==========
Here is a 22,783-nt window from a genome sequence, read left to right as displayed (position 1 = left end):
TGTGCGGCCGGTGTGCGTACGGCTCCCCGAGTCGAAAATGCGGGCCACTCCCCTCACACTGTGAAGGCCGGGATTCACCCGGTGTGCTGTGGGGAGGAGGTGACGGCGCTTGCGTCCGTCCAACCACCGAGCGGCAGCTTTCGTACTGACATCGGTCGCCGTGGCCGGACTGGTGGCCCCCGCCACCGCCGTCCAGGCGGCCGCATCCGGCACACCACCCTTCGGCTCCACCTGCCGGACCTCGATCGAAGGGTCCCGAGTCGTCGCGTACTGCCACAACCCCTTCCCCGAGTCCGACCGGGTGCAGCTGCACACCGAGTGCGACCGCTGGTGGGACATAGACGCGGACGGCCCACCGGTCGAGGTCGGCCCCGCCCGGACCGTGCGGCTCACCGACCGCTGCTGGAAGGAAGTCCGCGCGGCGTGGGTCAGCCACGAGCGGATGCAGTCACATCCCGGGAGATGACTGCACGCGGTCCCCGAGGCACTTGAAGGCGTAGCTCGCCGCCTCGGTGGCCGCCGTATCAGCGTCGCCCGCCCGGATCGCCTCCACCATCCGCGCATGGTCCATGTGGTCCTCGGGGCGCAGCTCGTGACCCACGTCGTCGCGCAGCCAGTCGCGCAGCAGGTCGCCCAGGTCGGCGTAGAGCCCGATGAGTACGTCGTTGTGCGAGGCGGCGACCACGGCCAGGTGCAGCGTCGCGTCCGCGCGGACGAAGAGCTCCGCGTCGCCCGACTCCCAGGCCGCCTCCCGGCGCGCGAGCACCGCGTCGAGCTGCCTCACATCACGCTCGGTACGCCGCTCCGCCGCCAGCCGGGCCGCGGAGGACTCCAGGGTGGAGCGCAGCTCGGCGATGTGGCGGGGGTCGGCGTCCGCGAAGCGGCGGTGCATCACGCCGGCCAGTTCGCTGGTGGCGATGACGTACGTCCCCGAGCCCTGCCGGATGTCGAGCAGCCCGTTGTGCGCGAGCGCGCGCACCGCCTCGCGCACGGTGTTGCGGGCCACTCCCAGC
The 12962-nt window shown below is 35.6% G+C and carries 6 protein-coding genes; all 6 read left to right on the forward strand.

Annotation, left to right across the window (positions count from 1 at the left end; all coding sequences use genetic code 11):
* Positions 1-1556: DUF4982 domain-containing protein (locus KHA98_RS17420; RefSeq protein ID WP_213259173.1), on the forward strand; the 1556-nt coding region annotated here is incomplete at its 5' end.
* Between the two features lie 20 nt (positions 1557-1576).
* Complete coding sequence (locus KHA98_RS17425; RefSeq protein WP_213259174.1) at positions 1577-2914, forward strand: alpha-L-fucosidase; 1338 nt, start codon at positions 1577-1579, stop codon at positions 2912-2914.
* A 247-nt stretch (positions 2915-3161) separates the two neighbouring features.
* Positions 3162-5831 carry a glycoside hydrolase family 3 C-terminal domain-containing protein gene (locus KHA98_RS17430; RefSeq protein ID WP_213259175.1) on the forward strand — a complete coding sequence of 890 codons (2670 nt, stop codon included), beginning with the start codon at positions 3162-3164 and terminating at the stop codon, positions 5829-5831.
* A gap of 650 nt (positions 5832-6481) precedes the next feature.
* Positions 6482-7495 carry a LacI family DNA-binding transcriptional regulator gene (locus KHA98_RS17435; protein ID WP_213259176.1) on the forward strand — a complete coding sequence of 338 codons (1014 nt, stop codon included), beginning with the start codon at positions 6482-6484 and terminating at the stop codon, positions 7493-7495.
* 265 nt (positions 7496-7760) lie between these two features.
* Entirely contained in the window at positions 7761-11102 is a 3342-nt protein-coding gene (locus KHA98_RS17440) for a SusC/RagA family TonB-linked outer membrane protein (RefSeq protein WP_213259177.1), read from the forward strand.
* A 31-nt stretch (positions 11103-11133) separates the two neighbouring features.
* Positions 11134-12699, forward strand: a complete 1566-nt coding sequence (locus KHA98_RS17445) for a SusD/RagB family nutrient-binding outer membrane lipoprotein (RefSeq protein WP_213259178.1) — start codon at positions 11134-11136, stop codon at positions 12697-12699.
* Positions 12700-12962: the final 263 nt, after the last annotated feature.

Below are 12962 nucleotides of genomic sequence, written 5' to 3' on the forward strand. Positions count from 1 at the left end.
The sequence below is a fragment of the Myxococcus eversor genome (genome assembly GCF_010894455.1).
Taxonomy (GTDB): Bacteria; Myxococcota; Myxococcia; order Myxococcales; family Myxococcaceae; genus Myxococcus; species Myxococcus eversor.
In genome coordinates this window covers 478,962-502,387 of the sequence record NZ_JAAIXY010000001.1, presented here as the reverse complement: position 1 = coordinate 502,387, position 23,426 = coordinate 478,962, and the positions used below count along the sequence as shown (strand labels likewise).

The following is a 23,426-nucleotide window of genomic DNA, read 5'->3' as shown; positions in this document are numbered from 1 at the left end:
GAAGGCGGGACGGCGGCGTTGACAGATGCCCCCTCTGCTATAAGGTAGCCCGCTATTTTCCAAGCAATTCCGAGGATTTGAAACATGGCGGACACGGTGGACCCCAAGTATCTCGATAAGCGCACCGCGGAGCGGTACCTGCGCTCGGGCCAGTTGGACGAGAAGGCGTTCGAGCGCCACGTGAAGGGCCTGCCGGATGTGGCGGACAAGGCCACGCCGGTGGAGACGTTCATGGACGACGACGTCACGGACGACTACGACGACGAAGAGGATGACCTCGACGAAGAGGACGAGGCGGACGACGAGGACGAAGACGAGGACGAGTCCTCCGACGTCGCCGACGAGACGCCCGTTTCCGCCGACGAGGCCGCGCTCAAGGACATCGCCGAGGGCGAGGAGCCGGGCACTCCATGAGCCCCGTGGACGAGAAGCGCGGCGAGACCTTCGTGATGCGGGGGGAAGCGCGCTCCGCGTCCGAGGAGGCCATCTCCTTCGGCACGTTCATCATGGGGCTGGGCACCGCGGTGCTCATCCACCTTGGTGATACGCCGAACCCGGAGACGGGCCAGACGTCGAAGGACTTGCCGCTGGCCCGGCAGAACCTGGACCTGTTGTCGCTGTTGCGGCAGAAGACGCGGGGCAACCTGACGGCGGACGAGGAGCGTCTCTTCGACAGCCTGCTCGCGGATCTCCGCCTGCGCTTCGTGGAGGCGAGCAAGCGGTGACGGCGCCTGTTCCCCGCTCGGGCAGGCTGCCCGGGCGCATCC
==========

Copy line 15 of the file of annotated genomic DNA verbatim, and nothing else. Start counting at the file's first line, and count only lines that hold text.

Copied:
* Positions 11134-12699, forward strand: a complete 1566-nt coding sequence (locus KHA98_RS17445) for a SusD/RagB family nutrient-binding outer membrane lipoprotein (RefSeq protein WP_213259178.1) — start codon at positions 11134-11136, stop codon at positions 12697-12699.